1.jpg
2.jpeg
4.jpg
 
Last edited:

Decorily

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All of which are 100% legal!

Ian, if you are seeing these as stills, as I am, and have not seen them I context, how can you assert that they are legal?
 

Ian_Cook


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Ian, if you are seeing these as stills, as I am, and have not seen them I context, how can you assert that they are legal?

I cannot see how any of them could be illegal unless something else has come into play, such as fingers in eyes. If that is the case, then its a separate offence, unrelated to the fend.

Even as stills, the techniques used look legal to me.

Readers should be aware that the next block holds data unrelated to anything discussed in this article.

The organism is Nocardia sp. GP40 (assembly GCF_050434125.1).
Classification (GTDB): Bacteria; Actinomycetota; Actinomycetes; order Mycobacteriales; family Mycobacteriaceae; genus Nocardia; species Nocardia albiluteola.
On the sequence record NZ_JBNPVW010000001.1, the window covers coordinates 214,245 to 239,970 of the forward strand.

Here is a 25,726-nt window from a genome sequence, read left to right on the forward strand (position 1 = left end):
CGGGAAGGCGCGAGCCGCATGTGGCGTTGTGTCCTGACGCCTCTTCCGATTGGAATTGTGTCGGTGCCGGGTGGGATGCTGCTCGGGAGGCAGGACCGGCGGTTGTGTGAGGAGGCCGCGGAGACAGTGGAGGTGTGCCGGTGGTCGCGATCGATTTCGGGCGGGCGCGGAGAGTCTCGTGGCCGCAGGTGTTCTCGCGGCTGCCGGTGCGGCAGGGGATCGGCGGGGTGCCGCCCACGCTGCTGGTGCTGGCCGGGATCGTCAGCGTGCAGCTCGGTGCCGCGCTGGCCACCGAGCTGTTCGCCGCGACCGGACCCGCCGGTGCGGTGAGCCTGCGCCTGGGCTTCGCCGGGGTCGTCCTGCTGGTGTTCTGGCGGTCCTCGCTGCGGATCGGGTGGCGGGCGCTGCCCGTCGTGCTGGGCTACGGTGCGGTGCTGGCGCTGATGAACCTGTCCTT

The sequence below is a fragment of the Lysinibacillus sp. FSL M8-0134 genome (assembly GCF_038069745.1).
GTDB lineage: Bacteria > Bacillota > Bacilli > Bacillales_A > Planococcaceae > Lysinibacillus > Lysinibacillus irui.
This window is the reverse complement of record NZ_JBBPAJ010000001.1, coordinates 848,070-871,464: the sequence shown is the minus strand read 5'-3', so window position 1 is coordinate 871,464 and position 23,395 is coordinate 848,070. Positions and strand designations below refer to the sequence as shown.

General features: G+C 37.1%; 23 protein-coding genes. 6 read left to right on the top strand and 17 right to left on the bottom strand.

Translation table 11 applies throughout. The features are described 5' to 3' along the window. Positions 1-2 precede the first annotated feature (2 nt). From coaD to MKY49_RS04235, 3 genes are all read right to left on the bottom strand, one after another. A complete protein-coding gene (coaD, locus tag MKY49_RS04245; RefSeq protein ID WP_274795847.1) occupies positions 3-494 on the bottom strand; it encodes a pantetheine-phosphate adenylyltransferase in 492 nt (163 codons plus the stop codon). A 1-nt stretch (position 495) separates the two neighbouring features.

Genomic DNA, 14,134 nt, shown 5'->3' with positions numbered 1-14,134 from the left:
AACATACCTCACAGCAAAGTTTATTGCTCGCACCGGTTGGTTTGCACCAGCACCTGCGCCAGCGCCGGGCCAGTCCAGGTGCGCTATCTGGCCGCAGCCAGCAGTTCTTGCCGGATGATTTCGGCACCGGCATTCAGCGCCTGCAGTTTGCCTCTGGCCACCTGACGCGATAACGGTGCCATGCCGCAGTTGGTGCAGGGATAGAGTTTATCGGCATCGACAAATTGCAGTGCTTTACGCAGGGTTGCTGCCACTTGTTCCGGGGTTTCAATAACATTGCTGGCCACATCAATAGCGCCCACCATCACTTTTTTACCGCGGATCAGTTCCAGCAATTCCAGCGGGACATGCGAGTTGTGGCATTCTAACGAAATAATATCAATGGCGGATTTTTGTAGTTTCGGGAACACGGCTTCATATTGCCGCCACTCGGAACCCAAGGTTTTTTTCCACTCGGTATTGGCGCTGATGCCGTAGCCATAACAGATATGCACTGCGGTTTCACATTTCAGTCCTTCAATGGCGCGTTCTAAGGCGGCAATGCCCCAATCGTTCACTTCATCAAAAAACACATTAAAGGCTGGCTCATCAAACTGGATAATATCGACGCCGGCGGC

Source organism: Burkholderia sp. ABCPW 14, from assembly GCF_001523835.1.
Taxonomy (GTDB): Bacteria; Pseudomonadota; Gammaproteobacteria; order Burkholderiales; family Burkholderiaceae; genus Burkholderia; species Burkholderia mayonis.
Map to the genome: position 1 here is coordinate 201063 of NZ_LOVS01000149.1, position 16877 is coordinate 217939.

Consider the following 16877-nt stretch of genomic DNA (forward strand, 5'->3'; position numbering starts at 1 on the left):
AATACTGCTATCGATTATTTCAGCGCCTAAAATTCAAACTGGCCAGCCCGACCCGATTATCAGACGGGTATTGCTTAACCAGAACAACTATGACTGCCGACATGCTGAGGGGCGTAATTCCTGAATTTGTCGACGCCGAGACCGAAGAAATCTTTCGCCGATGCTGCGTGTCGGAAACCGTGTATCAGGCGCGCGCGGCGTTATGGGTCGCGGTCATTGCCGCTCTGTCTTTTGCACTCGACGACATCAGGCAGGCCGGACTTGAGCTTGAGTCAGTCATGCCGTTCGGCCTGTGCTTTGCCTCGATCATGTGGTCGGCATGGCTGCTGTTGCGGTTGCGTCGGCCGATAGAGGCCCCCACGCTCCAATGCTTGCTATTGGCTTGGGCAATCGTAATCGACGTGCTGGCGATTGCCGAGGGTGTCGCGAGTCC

OB..


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If the arm is held dead straight throughout, it applies more force than if there is some give, followed by a push. The latter is preferable
 

pwhaling


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Guyseep:284492 said:
Not for me. You are encouraging players to have a straight arm before making contact which is poor technique and potentially dangerous for the BC.

I agree that there is a difference between a push and a punch but your distinction would prohibit safe and effective technique.

I'm actually not encouraging a bent or a straight arm in the fend off. I am just making a distinction between what I would view as a strike vs a fend off.

How is having a straight arm in a fend off dangerous and or bad technique?!

Here are a few examples of a straight armed fend off:
View attachment 3053
View attachment 3054
View attachment 3055
Be careful of that last one. If there is any swing in the arm it will end in red. :(
 

ChrisR

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"Swing"? Please explain.
 

RobLev

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"Swing"? Please explain.